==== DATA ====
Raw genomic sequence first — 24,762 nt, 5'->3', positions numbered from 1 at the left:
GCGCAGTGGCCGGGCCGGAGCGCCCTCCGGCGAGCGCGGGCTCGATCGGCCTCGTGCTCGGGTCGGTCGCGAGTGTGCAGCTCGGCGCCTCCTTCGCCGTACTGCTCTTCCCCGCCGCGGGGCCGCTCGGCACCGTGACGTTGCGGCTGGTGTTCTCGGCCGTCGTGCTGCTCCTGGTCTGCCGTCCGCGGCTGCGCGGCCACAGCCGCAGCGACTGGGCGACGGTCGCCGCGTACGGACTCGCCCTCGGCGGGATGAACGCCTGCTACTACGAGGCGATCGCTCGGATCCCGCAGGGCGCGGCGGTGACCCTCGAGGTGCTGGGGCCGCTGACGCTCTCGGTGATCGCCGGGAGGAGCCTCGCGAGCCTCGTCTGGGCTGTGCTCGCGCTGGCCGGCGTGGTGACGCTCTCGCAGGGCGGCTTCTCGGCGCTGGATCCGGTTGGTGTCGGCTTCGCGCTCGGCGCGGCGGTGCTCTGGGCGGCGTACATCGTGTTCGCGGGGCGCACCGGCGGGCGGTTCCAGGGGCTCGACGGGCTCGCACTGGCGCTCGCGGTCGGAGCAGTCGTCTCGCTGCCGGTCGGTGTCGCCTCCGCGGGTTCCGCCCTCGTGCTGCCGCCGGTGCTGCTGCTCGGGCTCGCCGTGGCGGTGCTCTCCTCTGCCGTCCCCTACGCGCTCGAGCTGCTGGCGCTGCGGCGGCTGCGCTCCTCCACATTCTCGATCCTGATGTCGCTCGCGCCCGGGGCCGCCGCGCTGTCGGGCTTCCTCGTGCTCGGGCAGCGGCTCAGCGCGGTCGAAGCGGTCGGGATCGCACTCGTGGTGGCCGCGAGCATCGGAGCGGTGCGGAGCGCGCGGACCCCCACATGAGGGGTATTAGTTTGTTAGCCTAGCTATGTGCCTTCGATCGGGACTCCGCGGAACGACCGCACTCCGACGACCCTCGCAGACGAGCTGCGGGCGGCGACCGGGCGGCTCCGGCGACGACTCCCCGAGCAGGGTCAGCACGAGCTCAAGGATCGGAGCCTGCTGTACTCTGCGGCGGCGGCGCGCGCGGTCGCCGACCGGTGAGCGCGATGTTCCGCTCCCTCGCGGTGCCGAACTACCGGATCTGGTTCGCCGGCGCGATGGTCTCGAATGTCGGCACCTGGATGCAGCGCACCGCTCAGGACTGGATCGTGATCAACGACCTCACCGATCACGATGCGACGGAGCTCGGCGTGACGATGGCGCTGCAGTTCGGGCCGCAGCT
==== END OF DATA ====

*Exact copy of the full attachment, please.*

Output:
Raw genomic sequence first — 24,762 nt, 5'->3', positions numbered from 1 at the left:
GCGCAGTGGCCGGGCCGGAGCGCCCTCCGGCGAGCGCGGGCTCGATCGGCCTCGTGCTCGGGTCGGTCGCGAGTGTGCAGCTCGGCGCCTCCTTCGCCGTACTGCTCTTCCCCGCCGCGGGGCCGCTCGGCACCGTGACGTTGCGGCTGGTGTTCTCGGCCGTCGTGCTGCTCCTGGTCTGCCGTCCGCGGCTGCGCGGCCACAGCCGCAGCGACTGGGCGACGGTCGCCGCGTACGGACTCGCCCTCGGCGGGATGAACGCCTGCTACTACGAGGCGATCGCTCGGATCCCGCAGGGCGCGGCGGTGACCCTCGAGGTGCTGGGGCCGCTGACGCTCTCGGTGATCGCCGGGAGGAGCCTCGCGAGCCTCGTCTGGGCTGTGCTCGCGCTGGCCGGCGTGGTGACGCTCTCGCAGGGCGGCTTCTCGGCGCTGGATCCGGTTGGTGTCGGCTTCGCGCTCGGCGCGGCGGTGCTCTGGGCGGCGTACATCGTGTTCGCGGGGCGCACCGGCGGGCGGTTCCAGGGGCTCGACGGGCTCGCACTGGCGCTCGCGGTCGGAGCAGTCGTCTCGCTGCCGGTCGGTGTCGCCTCCGCGGGTTCCGCCCTCGTGCTGCCGCCGGTGCTGCTGCTCGGGCTCGCCGTGGCGGTGCTCTCCTCTGCCGTCCCCTACGCGCTCGAGCTGCTGGCGCTGCGGCGGCTGCGCTCCTCCACATTCTCGATCCTGATGTCGCTCGCGCCCGGGGCCGCCGCGCTGTCGGGCTTCCTCGTGCTCGGGCAGCGGCTCAGCGCGGTCGAAGCGGTCGGGATCGCACTCGTGGTGGCCGCGAGCATCGGAGCGGTGCGGAGCGCGCGGACCCCCACATGAGGGGTATTAGTTTGTTAGCCTAGCTATGTGCCTTCGATCGGGACTCCGCGGAACGACCGCACTCCGACGACCCTCGCAGACGAGCTGCGGGCGGCGACCGGGCGGCTCCGGCGACGACTCCCCGAGCAGGGTCAGCACGAGCTCAAGGATCGGAGCCTGCTGTACTCTGCGGCGGCGGCGCGCGCGGTCGCCGACCGGTGAGCGCGATGTTCCGCTCCCTCGCGGTGCCGAACTACCGGATCTGGTTCGCCGGCGCGATGGTCTCGAATGTCGGCACCTGGATGCAGCGCACCGCTCAGGACTGGATCGTGATCAACGACCTCACCGATCACGATGCGACGGAGCTCGGCGTGACGATGGCGCTGCAGTTCGGGCCGCAGCT